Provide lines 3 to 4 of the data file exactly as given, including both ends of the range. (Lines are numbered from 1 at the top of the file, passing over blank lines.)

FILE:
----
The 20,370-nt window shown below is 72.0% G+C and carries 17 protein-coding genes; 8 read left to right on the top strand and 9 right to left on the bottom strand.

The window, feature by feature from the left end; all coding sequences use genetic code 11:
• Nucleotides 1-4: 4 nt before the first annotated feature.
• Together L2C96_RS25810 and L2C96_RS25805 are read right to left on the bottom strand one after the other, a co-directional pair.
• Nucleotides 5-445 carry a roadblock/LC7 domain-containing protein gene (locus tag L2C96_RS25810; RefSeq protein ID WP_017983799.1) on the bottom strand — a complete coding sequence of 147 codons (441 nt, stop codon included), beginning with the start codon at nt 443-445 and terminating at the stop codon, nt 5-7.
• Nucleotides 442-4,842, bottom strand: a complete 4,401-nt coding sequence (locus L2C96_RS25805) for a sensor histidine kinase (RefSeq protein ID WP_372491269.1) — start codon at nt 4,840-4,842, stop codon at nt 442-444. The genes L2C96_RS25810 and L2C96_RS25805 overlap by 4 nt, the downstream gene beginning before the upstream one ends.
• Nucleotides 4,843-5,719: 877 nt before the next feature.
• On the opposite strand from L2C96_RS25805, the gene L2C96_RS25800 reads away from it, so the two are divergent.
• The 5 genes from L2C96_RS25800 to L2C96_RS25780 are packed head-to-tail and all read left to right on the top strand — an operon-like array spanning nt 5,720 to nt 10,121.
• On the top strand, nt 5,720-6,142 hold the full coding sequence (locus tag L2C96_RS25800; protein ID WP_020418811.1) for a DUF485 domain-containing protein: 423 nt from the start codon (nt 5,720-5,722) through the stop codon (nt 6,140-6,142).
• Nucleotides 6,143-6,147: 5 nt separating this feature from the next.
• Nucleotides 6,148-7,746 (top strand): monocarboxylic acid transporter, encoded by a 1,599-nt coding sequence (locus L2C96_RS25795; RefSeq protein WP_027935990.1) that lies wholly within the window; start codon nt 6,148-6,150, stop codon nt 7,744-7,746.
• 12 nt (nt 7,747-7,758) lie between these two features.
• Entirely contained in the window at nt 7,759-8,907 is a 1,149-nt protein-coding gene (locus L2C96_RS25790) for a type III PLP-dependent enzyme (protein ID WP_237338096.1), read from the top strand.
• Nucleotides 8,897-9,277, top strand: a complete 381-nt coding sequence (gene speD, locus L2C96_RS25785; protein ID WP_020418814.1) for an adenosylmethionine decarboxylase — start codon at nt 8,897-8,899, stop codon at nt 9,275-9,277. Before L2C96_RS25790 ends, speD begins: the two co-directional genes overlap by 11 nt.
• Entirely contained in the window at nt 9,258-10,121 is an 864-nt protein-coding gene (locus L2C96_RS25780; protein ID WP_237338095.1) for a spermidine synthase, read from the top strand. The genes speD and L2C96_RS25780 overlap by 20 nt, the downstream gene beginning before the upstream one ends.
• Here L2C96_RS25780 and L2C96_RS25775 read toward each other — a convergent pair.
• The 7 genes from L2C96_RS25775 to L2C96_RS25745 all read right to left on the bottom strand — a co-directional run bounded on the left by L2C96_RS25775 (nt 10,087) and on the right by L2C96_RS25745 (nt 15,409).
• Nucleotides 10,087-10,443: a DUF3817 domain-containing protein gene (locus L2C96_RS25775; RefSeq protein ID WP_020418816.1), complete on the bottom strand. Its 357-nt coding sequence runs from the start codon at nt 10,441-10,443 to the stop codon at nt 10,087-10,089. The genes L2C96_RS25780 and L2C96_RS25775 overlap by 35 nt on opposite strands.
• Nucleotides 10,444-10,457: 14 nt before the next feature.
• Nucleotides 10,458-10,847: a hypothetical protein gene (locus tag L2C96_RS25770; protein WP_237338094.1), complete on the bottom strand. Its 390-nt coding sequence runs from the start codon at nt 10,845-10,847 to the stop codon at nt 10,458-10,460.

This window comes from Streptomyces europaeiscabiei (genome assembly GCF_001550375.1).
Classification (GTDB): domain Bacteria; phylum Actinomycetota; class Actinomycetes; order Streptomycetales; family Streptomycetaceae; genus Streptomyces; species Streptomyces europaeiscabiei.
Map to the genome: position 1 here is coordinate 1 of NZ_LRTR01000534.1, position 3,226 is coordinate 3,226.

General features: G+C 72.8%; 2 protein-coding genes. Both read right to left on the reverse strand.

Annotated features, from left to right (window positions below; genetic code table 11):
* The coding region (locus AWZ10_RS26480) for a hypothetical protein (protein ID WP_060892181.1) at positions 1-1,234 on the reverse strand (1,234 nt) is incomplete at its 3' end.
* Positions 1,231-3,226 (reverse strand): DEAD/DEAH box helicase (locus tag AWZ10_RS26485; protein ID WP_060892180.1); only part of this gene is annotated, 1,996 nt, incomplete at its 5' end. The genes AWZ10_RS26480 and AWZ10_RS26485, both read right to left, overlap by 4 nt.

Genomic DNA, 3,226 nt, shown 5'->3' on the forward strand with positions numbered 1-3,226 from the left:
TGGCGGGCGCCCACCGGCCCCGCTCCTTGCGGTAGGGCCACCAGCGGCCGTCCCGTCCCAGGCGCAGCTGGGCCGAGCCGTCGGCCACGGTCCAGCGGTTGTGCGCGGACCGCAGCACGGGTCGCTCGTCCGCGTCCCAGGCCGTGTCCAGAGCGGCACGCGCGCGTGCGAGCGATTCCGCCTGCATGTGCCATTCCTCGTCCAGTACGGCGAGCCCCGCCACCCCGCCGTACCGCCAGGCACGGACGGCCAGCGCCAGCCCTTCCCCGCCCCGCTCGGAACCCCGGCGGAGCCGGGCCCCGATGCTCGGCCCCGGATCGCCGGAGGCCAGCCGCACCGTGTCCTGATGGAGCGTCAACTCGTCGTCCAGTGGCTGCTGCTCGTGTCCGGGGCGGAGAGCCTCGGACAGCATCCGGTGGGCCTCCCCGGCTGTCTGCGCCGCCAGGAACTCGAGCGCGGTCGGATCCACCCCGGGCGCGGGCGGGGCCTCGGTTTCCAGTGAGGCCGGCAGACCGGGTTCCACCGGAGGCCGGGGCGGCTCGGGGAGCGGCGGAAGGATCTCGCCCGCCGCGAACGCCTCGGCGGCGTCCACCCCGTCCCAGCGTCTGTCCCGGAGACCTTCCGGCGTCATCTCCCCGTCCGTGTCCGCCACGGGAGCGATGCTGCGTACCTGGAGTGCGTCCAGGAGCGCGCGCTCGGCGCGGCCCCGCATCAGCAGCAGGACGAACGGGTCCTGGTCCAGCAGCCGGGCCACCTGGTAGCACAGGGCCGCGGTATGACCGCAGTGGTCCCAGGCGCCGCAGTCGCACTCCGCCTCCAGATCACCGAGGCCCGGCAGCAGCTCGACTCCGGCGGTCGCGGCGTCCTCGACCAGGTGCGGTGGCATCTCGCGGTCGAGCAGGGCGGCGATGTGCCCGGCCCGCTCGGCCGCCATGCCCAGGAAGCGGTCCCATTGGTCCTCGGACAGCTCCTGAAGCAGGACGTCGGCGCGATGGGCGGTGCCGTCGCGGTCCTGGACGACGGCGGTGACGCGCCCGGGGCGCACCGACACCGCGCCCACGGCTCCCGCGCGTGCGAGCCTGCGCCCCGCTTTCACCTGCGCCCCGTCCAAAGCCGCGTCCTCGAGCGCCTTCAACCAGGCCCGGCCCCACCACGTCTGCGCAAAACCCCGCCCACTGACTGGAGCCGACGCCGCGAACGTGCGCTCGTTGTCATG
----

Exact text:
• Nucleotides 1-4: 4 nt before the first annotated feature.
• Together L2C96_RS25810 and L2C96_RS25805 are read right to left on the bottom strand one after the other, a co-directional pair.